Forecast verification: Its Complexity and Dimensionality

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  • 1 UCAR Visiting Scientist Program, National Meteorological Center, National Weather Service, NOAA, Washington, D.C.
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Abstract

Two fundamental characteristics of forecast verification problems—complexity and dimensionality—are described. To develop quantitative definitions of these characteristics, a general framework for the problem of absolute verification (AV) is extended to the problem of comparative verification (CV). Absolute verification focuses on the performance of individual forecasting systems (or forecasters), and it is based on the bivariate distribution of forecasts and observations and its two possible factorizations into conditional and marginal distributions.

Comparative verification compares the performance of two or more forecasting systems, which may produce forecasts under 1) identical conditions or 2) different conditions. The first type of CV is matched comparative verification, and it is based on a 3-yariable distribution with possible factorizations. The second and more complicated type of CV is unmatched comparative verification, and it is based on a 4-variable distribution with 24 possible factorizations.

Complexity can be defined in terms of the number of factorizations, the number of basic factors (conditional and marginal distributions) in each factorization, or the total number of basic factors associated with the respective frameworks. These definitions provide quantitative insight into basic differences in complexity among AV and CV problems. Verification problems involving probabilistic and nonprobabilistic forecasts are of equal complexity.

Dimensionality is defined as the number of probabilities that must be specified to reconstruct the basic distribution of forecasts and observations. It is one less than the total number of distinct combinations of forecasts and observations. Thus, CV problems are of higher dimensionality than AV problems, and problems involving probabilistic forecasts or multivalued nonprobabilistic forecasts exhibit particularly high dimensionality.

Issues related to the implications of these concepts for verification procedures and practices are discussed, including the reduction of complexity and/or dimensionality. Comparative verification problems can be reduced in complexity by making forecasts under identical conditions or by assuming conditional or unconditional independence when warranted. Dimensionality can be reduced by parametric statistical modeling of the distributions of forecasts and/or observations.

Failure to take account of the complexity and dimensionality of verification problems may lead to an incomplete and inefficient body of verification methodology and, thereby, to erroneous conclusions regarding the absolute and relative quality and/or value of forecasting systems.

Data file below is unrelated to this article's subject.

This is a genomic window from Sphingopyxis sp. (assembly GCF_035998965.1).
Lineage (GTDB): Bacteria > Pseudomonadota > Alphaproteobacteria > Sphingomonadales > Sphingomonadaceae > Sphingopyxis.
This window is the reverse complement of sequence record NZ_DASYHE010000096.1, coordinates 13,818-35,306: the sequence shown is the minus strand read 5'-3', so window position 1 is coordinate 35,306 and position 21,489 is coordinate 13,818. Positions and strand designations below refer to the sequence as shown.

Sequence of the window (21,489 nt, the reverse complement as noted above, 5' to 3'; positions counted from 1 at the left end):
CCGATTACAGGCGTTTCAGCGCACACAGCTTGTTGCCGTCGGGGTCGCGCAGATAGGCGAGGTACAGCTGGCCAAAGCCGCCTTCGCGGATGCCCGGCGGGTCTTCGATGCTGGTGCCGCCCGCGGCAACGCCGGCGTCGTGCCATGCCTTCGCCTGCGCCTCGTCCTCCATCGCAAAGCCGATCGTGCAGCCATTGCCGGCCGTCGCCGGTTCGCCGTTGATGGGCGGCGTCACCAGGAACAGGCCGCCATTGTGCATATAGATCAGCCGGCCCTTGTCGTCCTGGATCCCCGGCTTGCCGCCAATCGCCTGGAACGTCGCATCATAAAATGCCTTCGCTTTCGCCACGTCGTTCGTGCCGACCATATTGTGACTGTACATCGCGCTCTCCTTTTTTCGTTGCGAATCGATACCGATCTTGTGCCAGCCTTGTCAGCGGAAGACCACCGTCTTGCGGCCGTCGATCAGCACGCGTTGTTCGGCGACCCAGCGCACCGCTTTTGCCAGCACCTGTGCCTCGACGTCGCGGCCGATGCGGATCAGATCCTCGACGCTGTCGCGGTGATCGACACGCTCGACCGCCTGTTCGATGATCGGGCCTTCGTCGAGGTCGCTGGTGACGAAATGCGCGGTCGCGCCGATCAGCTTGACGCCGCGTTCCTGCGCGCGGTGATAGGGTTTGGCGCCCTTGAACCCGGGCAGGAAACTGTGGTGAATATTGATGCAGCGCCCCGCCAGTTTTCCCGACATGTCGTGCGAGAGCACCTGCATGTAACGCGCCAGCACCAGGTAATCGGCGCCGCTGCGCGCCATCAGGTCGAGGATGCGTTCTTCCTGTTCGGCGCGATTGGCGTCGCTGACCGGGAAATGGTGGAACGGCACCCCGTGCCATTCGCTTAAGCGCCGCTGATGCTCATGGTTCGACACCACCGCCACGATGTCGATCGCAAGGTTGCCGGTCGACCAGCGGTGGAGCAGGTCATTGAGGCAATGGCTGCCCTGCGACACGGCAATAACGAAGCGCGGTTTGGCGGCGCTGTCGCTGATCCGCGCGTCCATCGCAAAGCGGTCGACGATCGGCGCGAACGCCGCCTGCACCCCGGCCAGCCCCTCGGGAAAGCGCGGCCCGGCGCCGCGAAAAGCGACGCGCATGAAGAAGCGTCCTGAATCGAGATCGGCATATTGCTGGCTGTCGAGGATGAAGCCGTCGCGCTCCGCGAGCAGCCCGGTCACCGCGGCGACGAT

Abstract

Two fundamental characteristics of forecast verification problems—complexity and dimensionality—are described. To develop quantitative definitions of these characteristics, a general framework for the problem of absolute verification (AV) is extended to the problem of comparative verification (CV). Absolute verification focuses on the performance of individual forecasting systems (or forecasters), and it is based on the bivariate distribution of forecasts and observations and its two possible factorizations into conditional and marginal distributions.

Comparative verification compares the performance of two or more forecasting systems, which may produce forecasts under 1) identical conditions or 2) different conditions. The first type of CV is matched comparative verification, and it is based on a 3-yariable distribution with possible factorizations. The second and more complicated type of CV is unmatched comparative verification, and it is based on a 4-variable distribution with 24 possible factorizations.

Complexity can be defined in terms of the number of factorizations, the number of basic factors (conditional and marginal distributions) in each factorization, or the total number of basic factors associated with the respective frameworks. These definitions provide quantitative insight into basic differences in complexity among AV and CV problems. Verification problems involving probabilistic and nonprobabilistic forecasts are of equal complexity.

Dimensionality is defined as the number of probabilities that must be specified to reconstruct the basic distribution of forecasts and observations. It is one less than the total number of distinct combinations of forecasts and observations. Thus, CV problems are of higher dimensionality than AV problems, and problems involving probabilistic forecasts or multivalued nonprobabilistic forecasts exhibit particularly high dimensionality.

Issues related to the implications of these concepts for verification procedures and practices are discussed, including the reduction of complexity and/or dimensionality. Comparative verification problems can be reduced in complexity by making forecasts under identical conditions or by assuming conditional or unconditional independence when warranted. Dimensionality can be reduced by parametric statistical modeling of the distributions of forecasts and/or observations.

Failure to take account of the complexity and dimensionality of verification problems may lead to an incomplete and inefficient body of verification methodology and, thereby, to erroneous conclusions regarding the absolute and relative quality and/or value of forecasting systems.

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